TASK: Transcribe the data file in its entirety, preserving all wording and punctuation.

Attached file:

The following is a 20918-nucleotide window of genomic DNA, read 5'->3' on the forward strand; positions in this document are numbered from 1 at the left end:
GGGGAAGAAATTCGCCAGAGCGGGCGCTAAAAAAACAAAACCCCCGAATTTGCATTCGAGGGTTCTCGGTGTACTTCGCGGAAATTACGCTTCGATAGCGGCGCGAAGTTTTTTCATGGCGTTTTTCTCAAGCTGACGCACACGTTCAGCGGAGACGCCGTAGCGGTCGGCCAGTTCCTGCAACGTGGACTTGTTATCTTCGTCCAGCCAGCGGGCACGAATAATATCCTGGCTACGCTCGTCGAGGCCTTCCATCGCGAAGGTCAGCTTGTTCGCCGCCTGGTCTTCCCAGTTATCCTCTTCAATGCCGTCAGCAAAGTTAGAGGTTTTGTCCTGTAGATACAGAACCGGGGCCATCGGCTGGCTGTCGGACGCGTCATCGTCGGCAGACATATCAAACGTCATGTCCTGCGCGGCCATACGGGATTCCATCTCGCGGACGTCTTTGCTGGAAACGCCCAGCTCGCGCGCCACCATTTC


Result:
The following is a 20918-nucleotide window of genomic DNA, read 5'->3' on the forward strand; positions in this document are numbered from 1 at the left end:
GGGGAAGAAATTCGCCAGAGCGGGCGCTAAAAAAACAAAACCCCCGAATTTGCATTCGAGGGTTCTCGGTGTACTTCGCGGAAATTACGCTTCGATAGCGGCGCGAAGTTTTTTCATGGCGTTTTTCTCAAGCTGACGCACACGTTCAGCGGAGACGCCGTAGCGGTCGGCCAGTTCCTGCAACGTGGACTTGTTATCTTCGTCCAGCCAGCGGGCACGAATAATATCCTGGCTACGCTCGTCGAGGCCTTCCATCGCGAAGGTCAGCTTGTTCGCCGCCTGGTCTTCCCAGTTATCCTCTTCAATGCCGTCAGCAAAGTTAGAGGTTTTGTCCTGTAGATACAGAACCGGGGCCATCGGCTGGCTGTCGGACGCGTCATCGTCGGCAGACATATCAAACGTCATGTCCTGCGCGGCCATACGGGATTCCATCTCGCGGACGTCTTTGCTGGAAACGCCCAGCTCGCGCGCCACCATTTC